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BeaglePlay Kernel Development

This guide is for all those who want to kick start their kernel development journey on the TI AM625x SoC Based BeaglePlay.

Getting the Kernel Source Code

The Linux kernel is hosted on a number of servers around the world. The main repository is hosted on the website, but there are also mirrors hosted by other organizations, such as GitHub and Bootlin.

The Linux Torvalds tree is the most up-to-date source of the Linux kernel. It is used by Linux distributions and other projects to build their own kernels. The tree is also a popular destination for kernel developers who want to contribute to the kernel.

Kernel sources can directly be fetched using git:

git clone

A big advantage of using git to fetch the kernel sources is that you’ll easily be able to manage your changes, keeping track of what you might edit. If you are looking for a quicker way to download a single version of the Linux kernel sources to get started, you might consider fetching a “tarball” using wget.

tar xf linux-6.6.tar.gz


While fetching a tarball with wget might be faster than fetching the full history with git, the ability to track changes with git is significant.

For more information on using git, see Git Usage.

Preparing to Build

These instructions should be valid on any Debian-based system, but were tested on a BeaglePlay itself.

sudo apt update
sudo apt install -y fakeroot build-essential libncurses-dev xz-utils libssl-dev flex libelf-dev bison debhelper

Configuring the Kernel

The easiest way to configure the kernel is to start with a configuration known to work. A running BeaglePlay is a great source for that configuration, as it gets compiled into the running kernel.


If you don’t have a BeaglePlay booted, you can copy a known good kernel configuration from the Linux git repository at On each release branch, the last commit typically contains a bb.org_defconfig file. For BeaglePlay, you should look for an arm64 branch.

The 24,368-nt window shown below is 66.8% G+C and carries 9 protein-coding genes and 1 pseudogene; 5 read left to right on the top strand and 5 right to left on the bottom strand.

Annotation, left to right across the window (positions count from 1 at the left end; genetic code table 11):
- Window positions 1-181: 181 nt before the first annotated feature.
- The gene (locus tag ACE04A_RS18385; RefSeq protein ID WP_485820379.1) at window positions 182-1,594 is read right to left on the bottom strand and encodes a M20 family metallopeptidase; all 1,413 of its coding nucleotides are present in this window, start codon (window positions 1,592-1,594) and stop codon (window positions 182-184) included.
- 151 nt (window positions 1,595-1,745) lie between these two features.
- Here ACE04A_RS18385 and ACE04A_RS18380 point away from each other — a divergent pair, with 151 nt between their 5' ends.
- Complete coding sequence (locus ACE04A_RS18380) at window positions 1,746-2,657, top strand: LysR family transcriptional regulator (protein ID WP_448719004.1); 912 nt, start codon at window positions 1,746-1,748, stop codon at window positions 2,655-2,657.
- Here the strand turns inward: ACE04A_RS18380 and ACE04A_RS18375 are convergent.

Running on a BeaglePlay, you can configure your kernel using /proc/config.gz. You’ll also want to make olddefconfig to update your config for the newer kernel. If you want to look at configuration options that haven’t previously been configured, then use make oldconfig instead. Once you’ve got an initial configuration, you can edit the configuration various ways including make menuconfig.

cd linux-6.6
zcat /proc/config.gz > .config
make olddefconfig

You can also take advantage of the running system to provide the WiFi regulatory database (regulatory.db). This is needed such that your kernel sets the WiFi signals appropriately for compliance with regional restrictions.

For more information, see Linux wireless regulatory documentation and the signed database images at

mkdir -p firmware
cp /lib/firmware/regulatory.db* firmware/

Building the Kernel

Once you’re set on your configuration, you’ll want to build the kernel and build any external modules. To make things simpler to install, we’ll create a Debian package of the kernel.


Building the kernel on BeaglePlay might take a while. For me, it took about an hour.

cd ..
make -C ./linux-6.6 -j4 KDEB_PKGVERSION=1xross bindeb-pkg

Installing and Booting the Kernel


In case your new kernel fails, you’ll want to be prepared to either reflash the board or to use a serial cable to halt u-boot and request loading a working kernel still available on the board.

See Using Serial Console to setup access over the debug serial port.

sudo dpkg -i linux-image-6.6.0_1xross_arm64.deb linux-libc-dev_1xross_arm64.deb
sudo shutdown -r now

As long as the kernel you built has no significant issues, you’ll boot back into a running system.

If there was a boot or connectivity failure, you can try an alternate connectivity method, such as the Using Serial Console or Ethernet, or you can reflash the board and try again from a known good kernel source.

For me, the linux-6.6 kernel booted fine, but the beagleplay.local (mDNS/Avahi broadcast) address did not show up right away. I was able to find the BeaglePlay hosted WiFi access point, the connection to my local WiFi network, connect over Ethernet and connect over USB network. The /dev/play directory did not exist, but the /dev/bone directory did, so this gives me a good starting point for generating some patches to update the mainline kernel. :-D

See Upstream Kernel Contributions for more next steps by providing updates you make to the kernel to the upstream repository for everyone to benefit and for you to benefit from on future kernel versions.

Kernel Debug

Consider reading the kernel documentation on debugging via gdb.

Also, consider the the TI Linux Board Porting Series, specifically the module on debugging with JTAG in CCS.


To understand more about booting code on BeaglePlay, see Understanding Boot.

For more details on the Linux kernel build system, see The kernel build system on

For additional guidance, see the official TI-SDK documentation for AM62X